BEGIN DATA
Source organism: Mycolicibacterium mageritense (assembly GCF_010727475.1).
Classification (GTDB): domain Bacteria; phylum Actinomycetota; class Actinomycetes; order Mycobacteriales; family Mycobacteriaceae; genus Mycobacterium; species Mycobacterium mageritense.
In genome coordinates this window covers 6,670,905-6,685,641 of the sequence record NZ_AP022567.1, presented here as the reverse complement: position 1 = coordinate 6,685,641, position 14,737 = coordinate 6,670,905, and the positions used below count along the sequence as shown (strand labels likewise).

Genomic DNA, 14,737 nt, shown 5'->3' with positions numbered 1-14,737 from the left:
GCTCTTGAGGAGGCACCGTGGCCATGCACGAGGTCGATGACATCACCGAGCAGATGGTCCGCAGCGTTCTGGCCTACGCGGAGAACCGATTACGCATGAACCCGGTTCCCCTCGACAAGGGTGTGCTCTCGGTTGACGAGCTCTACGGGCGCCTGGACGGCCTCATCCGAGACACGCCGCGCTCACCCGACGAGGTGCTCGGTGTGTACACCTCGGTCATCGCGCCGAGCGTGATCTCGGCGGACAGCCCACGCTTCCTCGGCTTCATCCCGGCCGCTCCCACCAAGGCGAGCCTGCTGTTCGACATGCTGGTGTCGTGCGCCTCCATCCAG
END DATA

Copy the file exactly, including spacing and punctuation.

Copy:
Source organism: Mycolicibacterium mageritense (assembly GCF_010727475.1).
Classification (GTDB): domain Bacteria; phylum Actinomycetota; class Actinomycetes; order Mycobacteriales; family Mycobacteriaceae; genus Mycobacterium; species Mycobacterium mageritense.
In genome coordinates this window covers 6,670,905-6,685,641 of the sequence record NZ_AP022567.1, presented here as the reverse complement: position 1 = coordinate 6,685,641, position 14,737 = coordinate 6,670,905, and the positions used below count along the sequence as shown (strand labels likewise).

Genomic DNA, 14,737 nt, shown 5'->3' with positions numbered 1-14,737 from the left:
GCTCTTGAGGAGGCACCGTGGCCATGCACGAGGTCGATGACATCACCGAGCAGATGGTCCGCAGCGTTCTGGCCTACGCGGAGAACCGATTACGCATGAACCCGGTTCCCCTCGACAAGGGTGTGCTCTCGGTTGACGAGCTCTACGGGCGCCTGGACGGCCTCATCCGAGACACGCCGCGCTCACCCGACGAGGTGCTCGGTGTGTACACCTCGGTCATCGCGCCGAGCGTGATCTCGGCGGACAGCCCACGCTTCCTCGGCTTCATCCCGGCCGCTCCCACCAAGGCGAGCCTGCTGTTCGACATGCTGGTGTCGTGCGCCTCCATCCAG